Thomas Voeckler (Direct-Energie) has spoken of his surprise and gratitude at the number of Bristish fans who came to support him at the Tour de Yorkshire.
Coming into the final stage of the second edition of the race, Yorkshire was still yet to see its first stage winner, but it eventually came in the form of the crowd favourite Thomas Voeckler.
Voeckler "keen" to get back to Yorkshire
Voeckler admitted the racing last year made him feel "a little uneasy", as he "sometimes got more encouragement than the British riders." It was for this reason why the 36 year-old could not wait to ride in the second edition of the race.
The Frenchman revealed that the race "was like riding in my home region in the Tour de France." Over 2 million spectators swarmed to watch the three-day race unfold, with banners and flags with the champion's name decorated upon them leaving the rider "absolutely amazed."
Children and their parents alike took to the Direct-Energie riders' team coach and personal BH bike before the day's racing began, taking photos and discussing their admiration for him.
Tactics pay off for the 36 year-old
Voeckler spoke of his tactics, and how he had to ignore his natural attacking mindset due to the Scarborough wind and rain and the sheer number of riders Team Sky would have had to close him down.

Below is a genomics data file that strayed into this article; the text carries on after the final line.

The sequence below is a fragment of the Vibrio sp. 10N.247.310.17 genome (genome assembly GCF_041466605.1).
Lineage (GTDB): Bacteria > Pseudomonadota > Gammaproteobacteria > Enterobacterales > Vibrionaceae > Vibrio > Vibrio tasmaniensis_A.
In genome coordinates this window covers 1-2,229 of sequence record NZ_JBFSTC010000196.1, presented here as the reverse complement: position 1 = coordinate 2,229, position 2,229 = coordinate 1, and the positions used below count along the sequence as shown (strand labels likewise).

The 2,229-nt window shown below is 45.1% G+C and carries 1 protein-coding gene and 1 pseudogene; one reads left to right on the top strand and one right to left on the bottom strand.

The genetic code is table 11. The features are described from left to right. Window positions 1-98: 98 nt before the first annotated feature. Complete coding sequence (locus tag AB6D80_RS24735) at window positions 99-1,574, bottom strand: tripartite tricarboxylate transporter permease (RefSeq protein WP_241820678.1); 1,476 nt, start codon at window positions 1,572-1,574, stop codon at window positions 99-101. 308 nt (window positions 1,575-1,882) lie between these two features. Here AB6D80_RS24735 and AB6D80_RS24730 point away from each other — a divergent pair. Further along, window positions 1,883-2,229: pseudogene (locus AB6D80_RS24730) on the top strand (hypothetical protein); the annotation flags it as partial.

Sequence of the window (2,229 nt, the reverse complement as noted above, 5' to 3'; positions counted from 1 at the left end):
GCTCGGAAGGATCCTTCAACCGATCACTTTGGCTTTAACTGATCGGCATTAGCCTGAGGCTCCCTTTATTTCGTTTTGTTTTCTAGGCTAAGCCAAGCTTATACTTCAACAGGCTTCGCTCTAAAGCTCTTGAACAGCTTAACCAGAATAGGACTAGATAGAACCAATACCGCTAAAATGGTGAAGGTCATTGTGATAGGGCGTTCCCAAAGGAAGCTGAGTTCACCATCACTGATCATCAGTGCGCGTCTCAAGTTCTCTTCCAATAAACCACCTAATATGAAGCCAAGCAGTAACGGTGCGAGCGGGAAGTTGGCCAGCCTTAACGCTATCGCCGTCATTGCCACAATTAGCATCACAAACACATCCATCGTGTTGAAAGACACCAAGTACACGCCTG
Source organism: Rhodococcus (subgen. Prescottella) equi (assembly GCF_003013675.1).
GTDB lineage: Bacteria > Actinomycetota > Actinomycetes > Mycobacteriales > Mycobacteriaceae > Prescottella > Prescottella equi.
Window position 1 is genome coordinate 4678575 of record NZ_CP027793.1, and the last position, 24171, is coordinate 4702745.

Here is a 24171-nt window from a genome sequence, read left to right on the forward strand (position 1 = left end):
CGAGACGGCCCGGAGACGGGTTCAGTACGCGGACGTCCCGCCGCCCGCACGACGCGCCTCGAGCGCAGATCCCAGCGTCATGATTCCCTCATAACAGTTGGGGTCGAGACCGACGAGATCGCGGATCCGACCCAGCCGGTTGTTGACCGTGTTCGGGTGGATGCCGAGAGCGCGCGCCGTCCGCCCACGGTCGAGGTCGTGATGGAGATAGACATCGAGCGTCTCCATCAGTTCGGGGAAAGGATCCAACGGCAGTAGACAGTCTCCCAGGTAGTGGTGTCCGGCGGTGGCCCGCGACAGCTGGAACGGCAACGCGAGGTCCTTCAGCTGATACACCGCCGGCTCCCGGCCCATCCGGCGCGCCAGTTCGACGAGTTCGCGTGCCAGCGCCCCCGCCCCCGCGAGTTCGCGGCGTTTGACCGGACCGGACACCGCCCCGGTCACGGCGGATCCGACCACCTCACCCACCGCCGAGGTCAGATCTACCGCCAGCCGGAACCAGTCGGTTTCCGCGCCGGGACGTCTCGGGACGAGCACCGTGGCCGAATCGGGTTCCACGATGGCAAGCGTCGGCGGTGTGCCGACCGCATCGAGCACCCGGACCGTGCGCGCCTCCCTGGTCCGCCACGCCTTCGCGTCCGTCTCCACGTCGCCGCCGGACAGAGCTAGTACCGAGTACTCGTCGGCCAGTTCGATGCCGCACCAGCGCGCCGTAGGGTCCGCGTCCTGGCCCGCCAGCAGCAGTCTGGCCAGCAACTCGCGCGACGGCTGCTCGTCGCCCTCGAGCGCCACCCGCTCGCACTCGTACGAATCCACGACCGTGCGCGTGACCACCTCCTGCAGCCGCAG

Voeckler believed that "having the experience of the final four kilometres" from last year helped him plan out how he was to tackle the final, crucial stage.
After having scaled Oliver's mount, only six kilometres from the finish, Voeckler managed to get across to Nicolas Roche of Team Sky, and now had the primary objective of not letting the three chasing riders close the gap.
Despite the pair having a decisive 500 metre gap, the Direct-Energie man was still far from sure that he would win.
Scarborough sprint sees Voeckler crowned champion
"I wasn't confident I would beat him" admitted the eventual winner, as he spoke of how Roche is "Usually faster in the sprint".
Anthony Turgis of Cofidis, who eventually claimed third position, and was a favourite to win overall, had an influence of Voeckler's approach to the final sprint, as the veteran took his "lack of fear and complexes".
With Voeckler being the rider who has competed in the highest number of race days in the international peloton since the start of the season, his aim now is "to take a bit of a breather" before getting back on the bike to challenge in the Tour de France.